By Richard Parks
Jamie Redknapp is right.
Everton fans are scapegoating the wrong guy in Yannick Bolasie.
They should instead be fingering Theo Walcott, who, as Redknapp pointed out in the Daily Mail, went into “hiding” during their side’s goalless draw against Liverpool on Saturday.
Bolasie was getting it in the neck from supporters for his errant distribution and for trying things that did not come off.
Manager Sam Allardyce clearly felt the same and hauled off the former Crystal Palace player after 61 minutes and replaced him with Dominic Calvert-Lewin.
On the other flank, Walcott played the full 90 minutes but Redknapp was not alone in being hugely unimpressed by the performance of the England international, 29, during the dreary clash at Goodison Park.
“Watching the Merseyside derby, Yannick Bolasie was turned into a scapegoat. The fans were furious whenever he gave the ball away. For me, they were picking on the wrong guy.
“On the other wing, Theo Walcott was hiding. Ragnar Klavan was Liverpool’s left back and there for the taking, but Walcott barely tried to take him on. That is not the personality of an Everton player. The Goodison Park faithful have always enjoyed having exciting wide men and Sam Allardyce has to get more out of his.”
Redknapp has become a strident critic as the years has gone by, and his verdict on Walcott is a harsh one. Is it true? Well, yes, it actually is.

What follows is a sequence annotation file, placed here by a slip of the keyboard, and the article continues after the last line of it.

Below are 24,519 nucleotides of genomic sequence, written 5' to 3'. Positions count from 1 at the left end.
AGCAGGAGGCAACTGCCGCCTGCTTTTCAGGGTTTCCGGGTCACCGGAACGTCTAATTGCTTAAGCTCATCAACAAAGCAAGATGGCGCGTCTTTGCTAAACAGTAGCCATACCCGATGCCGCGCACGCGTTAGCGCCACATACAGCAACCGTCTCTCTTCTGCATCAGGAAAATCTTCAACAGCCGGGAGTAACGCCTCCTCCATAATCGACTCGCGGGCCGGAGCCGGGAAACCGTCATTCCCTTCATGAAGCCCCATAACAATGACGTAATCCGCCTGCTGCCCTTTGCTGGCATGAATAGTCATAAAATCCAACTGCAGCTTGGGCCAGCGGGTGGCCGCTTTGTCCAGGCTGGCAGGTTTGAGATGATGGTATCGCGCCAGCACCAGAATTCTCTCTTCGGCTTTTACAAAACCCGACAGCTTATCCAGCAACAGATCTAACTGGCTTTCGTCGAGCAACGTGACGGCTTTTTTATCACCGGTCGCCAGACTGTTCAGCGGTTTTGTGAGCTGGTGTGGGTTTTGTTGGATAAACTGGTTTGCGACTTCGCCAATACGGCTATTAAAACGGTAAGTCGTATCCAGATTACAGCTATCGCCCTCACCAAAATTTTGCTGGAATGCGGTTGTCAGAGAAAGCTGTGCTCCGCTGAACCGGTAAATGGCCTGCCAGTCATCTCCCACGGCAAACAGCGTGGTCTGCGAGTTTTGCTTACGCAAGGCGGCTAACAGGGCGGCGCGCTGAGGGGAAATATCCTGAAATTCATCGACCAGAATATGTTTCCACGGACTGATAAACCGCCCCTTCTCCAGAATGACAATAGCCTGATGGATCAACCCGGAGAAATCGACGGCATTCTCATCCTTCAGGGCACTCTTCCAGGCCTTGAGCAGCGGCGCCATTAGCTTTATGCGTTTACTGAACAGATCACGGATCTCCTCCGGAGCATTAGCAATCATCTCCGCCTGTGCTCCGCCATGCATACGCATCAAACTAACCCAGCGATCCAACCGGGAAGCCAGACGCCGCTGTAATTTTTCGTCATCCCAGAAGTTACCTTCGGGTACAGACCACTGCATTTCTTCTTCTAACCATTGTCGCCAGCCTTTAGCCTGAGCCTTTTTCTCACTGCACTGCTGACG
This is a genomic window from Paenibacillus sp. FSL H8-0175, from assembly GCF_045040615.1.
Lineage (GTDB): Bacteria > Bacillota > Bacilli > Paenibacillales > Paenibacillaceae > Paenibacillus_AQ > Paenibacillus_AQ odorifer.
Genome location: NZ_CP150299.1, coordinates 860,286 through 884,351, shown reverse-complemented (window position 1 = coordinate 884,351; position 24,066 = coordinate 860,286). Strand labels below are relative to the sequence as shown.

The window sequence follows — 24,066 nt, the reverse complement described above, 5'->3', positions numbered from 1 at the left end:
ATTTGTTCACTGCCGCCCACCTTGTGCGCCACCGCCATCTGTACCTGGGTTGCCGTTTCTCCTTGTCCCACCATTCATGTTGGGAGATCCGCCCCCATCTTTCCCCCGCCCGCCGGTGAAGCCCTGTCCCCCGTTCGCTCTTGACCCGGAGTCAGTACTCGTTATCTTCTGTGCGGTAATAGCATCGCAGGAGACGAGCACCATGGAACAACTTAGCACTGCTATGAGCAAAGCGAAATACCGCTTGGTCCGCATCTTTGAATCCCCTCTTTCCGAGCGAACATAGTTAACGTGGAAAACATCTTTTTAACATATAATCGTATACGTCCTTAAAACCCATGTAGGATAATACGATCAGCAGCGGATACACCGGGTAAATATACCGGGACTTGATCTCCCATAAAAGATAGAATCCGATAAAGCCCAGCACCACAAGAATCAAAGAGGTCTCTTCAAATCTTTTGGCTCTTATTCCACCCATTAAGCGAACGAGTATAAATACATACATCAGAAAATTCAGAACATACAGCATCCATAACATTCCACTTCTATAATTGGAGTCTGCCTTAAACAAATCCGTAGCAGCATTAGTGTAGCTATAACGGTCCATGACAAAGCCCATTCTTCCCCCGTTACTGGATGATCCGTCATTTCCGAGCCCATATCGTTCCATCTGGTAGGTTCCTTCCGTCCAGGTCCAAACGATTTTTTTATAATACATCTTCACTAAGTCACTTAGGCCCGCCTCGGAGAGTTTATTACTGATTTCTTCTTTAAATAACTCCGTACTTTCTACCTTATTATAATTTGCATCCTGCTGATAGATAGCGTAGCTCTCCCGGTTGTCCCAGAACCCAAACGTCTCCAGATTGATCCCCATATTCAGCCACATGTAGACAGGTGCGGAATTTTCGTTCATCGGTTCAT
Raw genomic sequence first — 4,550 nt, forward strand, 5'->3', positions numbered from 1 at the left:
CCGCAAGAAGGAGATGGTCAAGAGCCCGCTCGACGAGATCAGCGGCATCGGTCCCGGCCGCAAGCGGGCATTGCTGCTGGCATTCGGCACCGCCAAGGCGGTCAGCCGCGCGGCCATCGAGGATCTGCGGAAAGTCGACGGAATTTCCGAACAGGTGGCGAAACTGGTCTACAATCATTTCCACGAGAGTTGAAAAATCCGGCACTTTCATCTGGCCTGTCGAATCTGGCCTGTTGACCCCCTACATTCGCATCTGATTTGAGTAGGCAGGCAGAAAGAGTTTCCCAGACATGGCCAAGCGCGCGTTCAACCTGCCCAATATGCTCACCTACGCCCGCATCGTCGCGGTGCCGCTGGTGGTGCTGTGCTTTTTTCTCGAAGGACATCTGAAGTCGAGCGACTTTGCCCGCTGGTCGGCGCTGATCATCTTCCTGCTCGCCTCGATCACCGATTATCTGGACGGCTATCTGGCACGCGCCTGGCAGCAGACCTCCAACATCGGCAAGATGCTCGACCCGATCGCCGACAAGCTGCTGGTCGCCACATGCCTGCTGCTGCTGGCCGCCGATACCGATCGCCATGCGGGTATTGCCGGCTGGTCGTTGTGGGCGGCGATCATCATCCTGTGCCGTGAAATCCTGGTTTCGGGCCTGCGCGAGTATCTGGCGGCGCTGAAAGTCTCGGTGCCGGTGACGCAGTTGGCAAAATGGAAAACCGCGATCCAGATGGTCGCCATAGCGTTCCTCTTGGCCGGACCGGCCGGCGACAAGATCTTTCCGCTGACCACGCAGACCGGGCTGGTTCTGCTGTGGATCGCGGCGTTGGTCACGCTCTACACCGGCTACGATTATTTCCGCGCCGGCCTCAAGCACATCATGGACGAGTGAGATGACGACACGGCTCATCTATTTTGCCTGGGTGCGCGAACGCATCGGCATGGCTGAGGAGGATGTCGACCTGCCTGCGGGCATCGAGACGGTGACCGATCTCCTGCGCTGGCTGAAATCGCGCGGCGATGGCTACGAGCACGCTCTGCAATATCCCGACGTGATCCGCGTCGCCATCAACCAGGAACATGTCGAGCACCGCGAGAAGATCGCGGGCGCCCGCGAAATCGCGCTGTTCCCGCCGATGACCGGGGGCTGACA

The January signing did little of note against Liverpool and was far too happy to take the easy option each time, by passing backwards or sideways, rather than try and roast Klavan, a centre-back by trade whose lack of mobility as well as experience of the left-back position made him the home side’s potential weak link.
That the 32-year-old was able to cope so easily with Walcott was a damning indictment of the former Arsenal man, who has not made the impact either he or Everton would have desired since his £20million winter transfer.
Sure, Bolasie did not have a good game, but at least he is trying things and playing on the front foot.
Walcott has not lost the turbo-charged pace that elevates him into a special player, but he is devoid of confidence following a campaign in which he has scored just two league goals.
He is an experienced operator and needs to stand up and be counted.